With a score of 47.9 points, Hungary ranks 17th among the 27 European Union countries in the competitiveness ranking prepared by the National Bank of Hungary (MNB) – up one place but still slightly below the EU average.
The Head of MNB's Competitiveness Department Ákos Szalai was of the view at Tuesday’s online press conference that Hungary has successfully developed the macroeconomic conditions necessary for a competitiveness turnaround over the past decade, which, with the effective handling of the coronavirus crisis, has helped the country to continue catching up with the EU average even during the epidemic.
Presenting the central bank's latest Competitiveness Report, he was of the opinion that a complete competitiveness turnaround is needed to turn the successful growth model based on quantitative factors into a sustainable model based on qualitative factors.
The MNB's Competitiveness Report looks at 160 indicators in 14 areas, 95% of which are objective. The analysis is based on data for 2021, so the impact of the coronavirus epidemic is reflected, but the impact of the Russia-Ukraine war and the energy crisis is not. The focus of the report is on Hungary, but the main benchmark used is the average of the Visegrád Group competitors and EU countries. A new feature of this year's report is the inclusion of a third benchmark, the average of the top five Nordic countries that include Denmark, Estonia, Finland, the Netherlands and Sweden.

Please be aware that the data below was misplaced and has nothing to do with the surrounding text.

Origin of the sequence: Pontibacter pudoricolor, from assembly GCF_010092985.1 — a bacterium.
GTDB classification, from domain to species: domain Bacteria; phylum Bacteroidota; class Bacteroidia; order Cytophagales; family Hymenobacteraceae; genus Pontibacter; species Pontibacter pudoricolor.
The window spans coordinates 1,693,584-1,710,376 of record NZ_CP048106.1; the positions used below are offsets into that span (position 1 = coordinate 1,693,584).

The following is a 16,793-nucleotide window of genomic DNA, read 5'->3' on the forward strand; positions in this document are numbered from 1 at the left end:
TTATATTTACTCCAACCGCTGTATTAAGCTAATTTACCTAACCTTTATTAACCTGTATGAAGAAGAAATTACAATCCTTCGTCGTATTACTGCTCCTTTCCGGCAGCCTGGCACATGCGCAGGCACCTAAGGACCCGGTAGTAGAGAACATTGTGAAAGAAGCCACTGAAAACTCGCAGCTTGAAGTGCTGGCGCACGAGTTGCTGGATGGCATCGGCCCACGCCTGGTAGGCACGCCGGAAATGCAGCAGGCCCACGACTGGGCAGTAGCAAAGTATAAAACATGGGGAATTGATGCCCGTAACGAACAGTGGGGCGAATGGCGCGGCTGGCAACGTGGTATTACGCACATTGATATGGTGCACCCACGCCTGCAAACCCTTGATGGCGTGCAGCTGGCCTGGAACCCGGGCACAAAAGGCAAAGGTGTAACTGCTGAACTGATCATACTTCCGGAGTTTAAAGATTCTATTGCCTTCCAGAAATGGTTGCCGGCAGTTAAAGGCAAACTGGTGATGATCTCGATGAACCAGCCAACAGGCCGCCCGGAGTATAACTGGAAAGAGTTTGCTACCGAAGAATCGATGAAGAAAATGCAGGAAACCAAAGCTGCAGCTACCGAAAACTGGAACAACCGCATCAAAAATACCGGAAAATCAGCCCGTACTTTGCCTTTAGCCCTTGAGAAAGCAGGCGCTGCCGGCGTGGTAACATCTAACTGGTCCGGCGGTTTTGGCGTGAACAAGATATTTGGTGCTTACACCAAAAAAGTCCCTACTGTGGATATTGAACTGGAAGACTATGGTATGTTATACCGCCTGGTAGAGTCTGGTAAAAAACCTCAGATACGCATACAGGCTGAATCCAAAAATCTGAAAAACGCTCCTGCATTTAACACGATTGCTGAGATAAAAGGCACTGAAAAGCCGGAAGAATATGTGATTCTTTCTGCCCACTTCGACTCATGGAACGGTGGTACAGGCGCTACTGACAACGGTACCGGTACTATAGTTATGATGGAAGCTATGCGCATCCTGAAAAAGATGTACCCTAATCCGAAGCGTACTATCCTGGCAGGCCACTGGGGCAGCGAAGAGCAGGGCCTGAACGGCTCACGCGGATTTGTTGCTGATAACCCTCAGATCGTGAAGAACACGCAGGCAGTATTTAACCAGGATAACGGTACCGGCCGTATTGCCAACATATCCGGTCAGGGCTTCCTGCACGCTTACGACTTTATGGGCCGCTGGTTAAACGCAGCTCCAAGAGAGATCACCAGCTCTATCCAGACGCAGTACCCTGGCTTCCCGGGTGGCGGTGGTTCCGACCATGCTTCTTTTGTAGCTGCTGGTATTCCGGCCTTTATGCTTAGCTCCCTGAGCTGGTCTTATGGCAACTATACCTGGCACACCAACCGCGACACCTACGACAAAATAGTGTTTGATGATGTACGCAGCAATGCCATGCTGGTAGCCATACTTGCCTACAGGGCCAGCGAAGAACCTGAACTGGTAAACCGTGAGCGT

The report shows that Hungary scores 47.9 points, still slightly higher than the other Visegrád countries (46.5), but 3.4 points below the EU average (51.3), while the average of the most developed Nordic countries is 14.4 points higher than that of Hungary.
As in the previous two years, Sweden topped the ranking, with The Netherlands and Denmark sharing the other two places.
In the top half of the Competitiveness Index are the developed countries of Western and Northern Europe, while the Mediterranean countries are more in the middle. In Central and Eastern Europe, Slovenia (54.1 points) and Estonia (52.6 points) scored the highest, while the other countries of the region scored below the EU average. Sweden, the best performer, scored 66.9 out of a possible 100 points, meaning there is room for all countries to improve their competitiveness, the MNB official said.
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